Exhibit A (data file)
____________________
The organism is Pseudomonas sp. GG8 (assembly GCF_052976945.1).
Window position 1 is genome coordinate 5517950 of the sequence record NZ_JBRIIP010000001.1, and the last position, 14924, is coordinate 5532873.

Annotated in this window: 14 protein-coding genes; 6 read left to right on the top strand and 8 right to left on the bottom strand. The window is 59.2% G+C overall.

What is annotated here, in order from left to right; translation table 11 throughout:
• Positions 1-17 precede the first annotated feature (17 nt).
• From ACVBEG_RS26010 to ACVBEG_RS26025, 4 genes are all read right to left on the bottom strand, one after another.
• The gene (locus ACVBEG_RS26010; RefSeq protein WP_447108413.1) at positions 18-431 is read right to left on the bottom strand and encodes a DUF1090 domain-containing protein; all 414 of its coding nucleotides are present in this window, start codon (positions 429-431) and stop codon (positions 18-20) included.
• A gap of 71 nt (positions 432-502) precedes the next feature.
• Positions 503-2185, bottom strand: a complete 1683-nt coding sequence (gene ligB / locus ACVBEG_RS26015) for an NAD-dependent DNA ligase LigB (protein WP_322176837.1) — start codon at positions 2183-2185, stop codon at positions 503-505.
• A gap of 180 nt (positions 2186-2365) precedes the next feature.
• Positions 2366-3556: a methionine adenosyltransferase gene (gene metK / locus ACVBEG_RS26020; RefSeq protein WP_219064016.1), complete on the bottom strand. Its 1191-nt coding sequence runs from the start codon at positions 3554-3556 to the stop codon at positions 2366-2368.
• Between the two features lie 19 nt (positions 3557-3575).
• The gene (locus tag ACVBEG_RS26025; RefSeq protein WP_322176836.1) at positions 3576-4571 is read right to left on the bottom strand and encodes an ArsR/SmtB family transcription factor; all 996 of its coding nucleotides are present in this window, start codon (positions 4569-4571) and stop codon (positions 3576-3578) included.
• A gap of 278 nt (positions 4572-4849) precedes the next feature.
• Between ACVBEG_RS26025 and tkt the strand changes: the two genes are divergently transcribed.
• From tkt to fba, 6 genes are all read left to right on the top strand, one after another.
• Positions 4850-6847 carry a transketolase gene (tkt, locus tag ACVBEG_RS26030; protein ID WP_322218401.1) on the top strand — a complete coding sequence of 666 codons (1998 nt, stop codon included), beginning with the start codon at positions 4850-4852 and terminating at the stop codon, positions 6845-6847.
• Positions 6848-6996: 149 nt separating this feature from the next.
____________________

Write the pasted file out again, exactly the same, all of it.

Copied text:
The organism is Pseudomonas sp. GG8 (assembly GCF_052976945.1).
Window position 1 is genome coordinate 5517950 of the sequence record NZ_JBRIIP010000001.1, and the last position, 14924, is coordinate 5532873.

Annotated in this window: 14 protein-coding genes; 6 read left to right on the top strand and 8 right to left on the bottom strand. The window is 59.2% G+C overall.

What is annotated here, in order from left to right; translation table 11 throughout:
• Positions 1-17 precede the first annotated feature (17 nt).
• From ACVBEG_RS26010 to ACVBEG_RS26025, 4 genes are all read right to left on the bottom strand, one after another.
• The gene (locus ACVBEG_RS26010; RefSeq protein WP_447108413.1) at positions 18-431 is read right to left on the bottom strand and encodes a DUF1090 domain-containing protein; all 414 of its coding nucleotides are present in this window, start codon (positions 429-431) and stop codon (positions 18-20) included.
• A gap of 71 nt (positions 432-502) precedes the next feature.
• Positions 503-2185, bottom strand: a complete 1683-nt coding sequence (gene ligB / locus ACVBEG_RS26015) for an NAD-dependent DNA ligase LigB (protein WP_322176837.1) — start codon at positions 2183-2185, stop codon at positions 503-505.
• A gap of 180 nt (positions 2186-2365) precedes the next feature.
• Positions 2366-3556: a methionine adenosyltransferase gene (gene metK / locus ACVBEG_RS26020; RefSeq protein WP_219064016.1), complete on the bottom strand. Its 1191-nt coding sequence runs from the start codon at positions 3554-3556 to the stop codon at positions 2366-2368.
• Between the two features lie 19 nt (positions 3557-3575).
• The gene (locus tag ACVBEG_RS26025; RefSeq protein WP_322176836.1) at positions 3576-4571 is read right to left on the bottom strand and encodes an ArsR/SmtB family transcription factor; all 996 of its coding nucleotides are present in this window, start codon (positions 4569-4571) and stop codon (positions 3576-3578) included.
• A gap of 278 nt (positions 4572-4849) precedes the next feature.
• Between ACVBEG_RS26025 and tkt the strand changes: the two genes are divergently transcribed.
• From tkt to fba, 6 genes are all read left to right on the top strand, one after another.
• Positions 4850-6847 carry a transketolase gene (tkt, locus tag ACVBEG_RS26030; protein ID WP_322218401.1) on the top strand — a complete coding sequence of 666 codons (1998 nt, stop codon included), beginning with the start codon at positions 4850-4852 and terminating at the stop codon, positions 6845-6847.
• Positions 6848-6996: 149 nt separating this feature from the next.